This blog is dedicated to my friend, my mentor, and the best teacher I have ever had. Without him, I would not have embarked on this amazing journey. Split, this blog is for you!
Ponderosa Misty Icon, aka "Split," is a handsome gray Welsh pony who came to me via a phone call "out of the blue" (actually Peterborough, Ontario). Our first few months together were rocky to say the least, which made me question my ability as a horse owner, as a horsewoman, and as a rider. Forty years of horse ownership had not prepared me for this little gray pony!
But we muddled through and because of Split, I have begun a journey that is both spiritual and enlightening. I hope something here resonates with you and that you'll check back now and then.
We leave you with one of our favorite quotes: "The best whisper is a click!"

Wednesday, June 22, 2011

A-Jell-ity Training

Jelly and I started agility training last week and what a hoot! There's nothing as humbling as a smart beagle, let me tell you! Our first task was to trot over some 10" high 'jumps.' Handlers were to trot and leap over the middle of each jump whilst cheerily squeaking, "Over, Fido!" to our canine companions. There were 6 of us in my group and every dog did exactly what they were asked to do, even if they approached the first jump warily. Jelly and I were last and we trotted off eagerly. I fully expected Jelly to do what every other dog had done so I leaped over the poles and chirped cheerily, "Over, Jelly!" I was caught up short and almost landed on my nose when Jelly slammed on the brakes. She hunkered down on her front paws, hiney in the air, little face scrunched up, and just stared at those poles. "No. No way. Uh-uh. Not doin' it!" she said. I started laughing and looked at the trainer and just shrugged my shoulders. To my relief, HE started laughing, too!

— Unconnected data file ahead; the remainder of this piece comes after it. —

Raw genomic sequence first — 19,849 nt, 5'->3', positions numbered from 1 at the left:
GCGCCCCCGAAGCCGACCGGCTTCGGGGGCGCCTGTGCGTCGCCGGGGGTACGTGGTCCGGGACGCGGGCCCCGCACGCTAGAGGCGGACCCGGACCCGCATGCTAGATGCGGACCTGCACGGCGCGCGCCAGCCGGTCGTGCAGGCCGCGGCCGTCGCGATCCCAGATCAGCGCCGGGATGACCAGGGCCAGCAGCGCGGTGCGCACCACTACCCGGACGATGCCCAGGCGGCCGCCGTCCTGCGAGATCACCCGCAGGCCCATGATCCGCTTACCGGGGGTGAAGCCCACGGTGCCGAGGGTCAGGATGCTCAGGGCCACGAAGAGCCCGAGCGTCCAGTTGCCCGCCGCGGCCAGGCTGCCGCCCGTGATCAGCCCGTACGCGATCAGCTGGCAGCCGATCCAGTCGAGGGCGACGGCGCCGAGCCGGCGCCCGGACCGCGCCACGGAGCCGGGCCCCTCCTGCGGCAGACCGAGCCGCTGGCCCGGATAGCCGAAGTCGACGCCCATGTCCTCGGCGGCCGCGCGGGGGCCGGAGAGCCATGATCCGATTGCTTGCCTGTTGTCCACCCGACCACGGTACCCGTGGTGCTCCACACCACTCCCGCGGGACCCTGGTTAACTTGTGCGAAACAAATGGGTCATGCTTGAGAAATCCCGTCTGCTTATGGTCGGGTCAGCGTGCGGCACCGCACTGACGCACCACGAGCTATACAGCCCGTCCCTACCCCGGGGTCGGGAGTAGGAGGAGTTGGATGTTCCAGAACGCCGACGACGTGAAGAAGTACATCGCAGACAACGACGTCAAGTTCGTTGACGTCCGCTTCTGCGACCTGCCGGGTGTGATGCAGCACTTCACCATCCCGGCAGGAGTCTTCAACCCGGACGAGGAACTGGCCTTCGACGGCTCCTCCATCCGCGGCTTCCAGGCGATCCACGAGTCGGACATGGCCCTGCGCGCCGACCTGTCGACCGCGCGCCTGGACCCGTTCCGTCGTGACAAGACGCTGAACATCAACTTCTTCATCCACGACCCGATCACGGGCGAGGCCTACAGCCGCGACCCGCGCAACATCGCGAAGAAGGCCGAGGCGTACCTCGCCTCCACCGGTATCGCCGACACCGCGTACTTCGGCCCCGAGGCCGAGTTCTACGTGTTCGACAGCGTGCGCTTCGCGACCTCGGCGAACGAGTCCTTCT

What could have been an embarrassing situation turned into a very pleasant evening. Glenn (of Crawmer's Dog Training) is a wonderful trainer who treated every handler and dog as individuals. He does not subscribe to a "one method fits all" philosophy, and throughout the evening explained every dog's personality to us.
He helped Jelly and me over and through every obstacle and gave us clear and concise instructions that fit our personalities perfectly and enabled us to be successful every single time! He pointed out how each of us approached new obstacles and what that said about the dog (and handler!). He reminded us to watch our dog's body language and to "feel" thru the leash.
There was the dog who was older, very balanced in body and mind, and who literally glided over and thru each obstacle like a gymnast. There was the pit bull who was more interested in a "meet 'n greet" with the other dogs than anything else. We had the terrier with ADHD who approached each obstacle with uber enthusiasm but 5 seconds later was in the, "Oh, look! A squirrel!" mind-set and would leap off or run around an obstacle with no warning, taking his teenage handler with him. At no time did Glenn become discouraged or demeaning. He simply smiled and offered advice. He heaped praise on all of us for a job well done and he approached every single dog as an individual! What a breath of fresh air!
At the end of class, Glenn told us how each of our dogs was likely to progress; that every dog can do agility but, like people, some are more competitive than others. Some will focus and take on every task like they're training for the Olympics. Some will start out enthusiastically but peter out as they progress and will do the task but they don't care about speed or endurance. And some need to think things over and scope out the territory before making a decision..........like Jelly! He told me that Jelly is definitely a "thinker" but that once she "gets it," she'll be a hard worker.
A thinker, eh? Well, I already knew that. She's a clever dog but never puts herself in a dangerous position. She literally thinks things out. The funniest obstacle we encountered during our first session was "the table." We were to trot briskly toward the table (very large square "table" with carpeting on the top, about 24" high) and as we approached it, we were to shout, "Table!" and the dog would leap up, stop on the table, and then with the word, "Ok!" leap down again. Again we went last. I trotted briskly and shouted, "Table!" I'm sure you know where this is going! Jelly again slammed on the brakes. She walked up to the table and slowly rose up on her hind legs. She placed her front paws on the table and looked it over. She sniffed it. She walked along the edge like a toddler checking it out.
By now no one could contain their laughter and we were all doubled over laughing!!! Yep, that Jelly is a thinker! I like to call our performance on the agility field, "a-JELL-ity!" But we're having fun!!!!

"If your dog is fat, you aren't getting enough exercise." -- Unknown

Jelly has lost 14 pounds since I got her!! Why is it so much easier for the dog?????
Keep 'yer tail waggin'!

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